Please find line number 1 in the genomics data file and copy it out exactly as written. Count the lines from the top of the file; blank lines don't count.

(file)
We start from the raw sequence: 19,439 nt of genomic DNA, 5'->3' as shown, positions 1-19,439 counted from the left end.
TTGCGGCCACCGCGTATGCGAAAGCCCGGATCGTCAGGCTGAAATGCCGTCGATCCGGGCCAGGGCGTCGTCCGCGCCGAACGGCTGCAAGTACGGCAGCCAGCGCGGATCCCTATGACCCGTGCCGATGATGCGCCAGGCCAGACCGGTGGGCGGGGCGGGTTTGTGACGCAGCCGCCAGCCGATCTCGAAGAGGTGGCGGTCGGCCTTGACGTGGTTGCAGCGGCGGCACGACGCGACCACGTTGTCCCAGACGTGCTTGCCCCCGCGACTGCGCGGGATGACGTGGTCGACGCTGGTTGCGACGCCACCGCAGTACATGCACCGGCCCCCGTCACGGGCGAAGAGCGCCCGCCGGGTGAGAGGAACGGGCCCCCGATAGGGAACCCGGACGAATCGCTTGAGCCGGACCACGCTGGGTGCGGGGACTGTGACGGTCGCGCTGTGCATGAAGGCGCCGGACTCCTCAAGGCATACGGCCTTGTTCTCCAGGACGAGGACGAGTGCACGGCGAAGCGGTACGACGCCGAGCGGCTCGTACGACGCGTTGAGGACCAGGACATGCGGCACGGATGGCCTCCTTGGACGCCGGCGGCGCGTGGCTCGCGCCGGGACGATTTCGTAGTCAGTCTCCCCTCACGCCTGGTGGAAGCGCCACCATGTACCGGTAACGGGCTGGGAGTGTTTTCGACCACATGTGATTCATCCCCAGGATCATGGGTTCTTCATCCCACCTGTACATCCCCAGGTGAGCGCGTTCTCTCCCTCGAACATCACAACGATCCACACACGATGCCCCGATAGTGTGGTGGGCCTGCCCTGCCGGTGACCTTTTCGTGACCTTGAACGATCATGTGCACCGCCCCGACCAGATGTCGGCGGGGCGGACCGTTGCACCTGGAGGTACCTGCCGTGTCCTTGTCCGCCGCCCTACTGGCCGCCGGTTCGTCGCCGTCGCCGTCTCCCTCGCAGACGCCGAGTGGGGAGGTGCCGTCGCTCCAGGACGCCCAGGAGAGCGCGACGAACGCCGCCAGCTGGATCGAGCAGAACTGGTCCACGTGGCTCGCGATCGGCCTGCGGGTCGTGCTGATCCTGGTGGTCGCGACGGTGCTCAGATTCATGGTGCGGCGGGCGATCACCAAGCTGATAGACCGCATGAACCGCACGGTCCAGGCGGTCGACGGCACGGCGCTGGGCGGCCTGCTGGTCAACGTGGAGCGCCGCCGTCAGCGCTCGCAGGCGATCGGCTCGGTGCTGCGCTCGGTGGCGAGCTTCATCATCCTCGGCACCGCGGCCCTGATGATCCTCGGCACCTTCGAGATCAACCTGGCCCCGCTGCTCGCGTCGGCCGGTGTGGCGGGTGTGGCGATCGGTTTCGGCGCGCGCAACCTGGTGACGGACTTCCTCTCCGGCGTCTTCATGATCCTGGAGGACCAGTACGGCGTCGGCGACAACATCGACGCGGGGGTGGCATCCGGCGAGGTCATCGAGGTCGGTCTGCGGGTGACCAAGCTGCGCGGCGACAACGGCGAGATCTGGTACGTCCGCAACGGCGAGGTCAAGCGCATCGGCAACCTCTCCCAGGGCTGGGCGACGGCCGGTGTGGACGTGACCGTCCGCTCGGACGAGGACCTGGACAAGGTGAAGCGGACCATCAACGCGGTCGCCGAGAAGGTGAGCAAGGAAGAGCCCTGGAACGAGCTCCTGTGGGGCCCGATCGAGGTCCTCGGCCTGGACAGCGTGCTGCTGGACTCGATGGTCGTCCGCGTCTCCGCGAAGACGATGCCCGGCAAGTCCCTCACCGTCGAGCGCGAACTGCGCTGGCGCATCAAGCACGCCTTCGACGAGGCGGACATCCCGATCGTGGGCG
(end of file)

We start from the raw sequence: 19,439 nt of genomic DNA, 5'->3' as shown, positions 1-19,439 counted from the left end.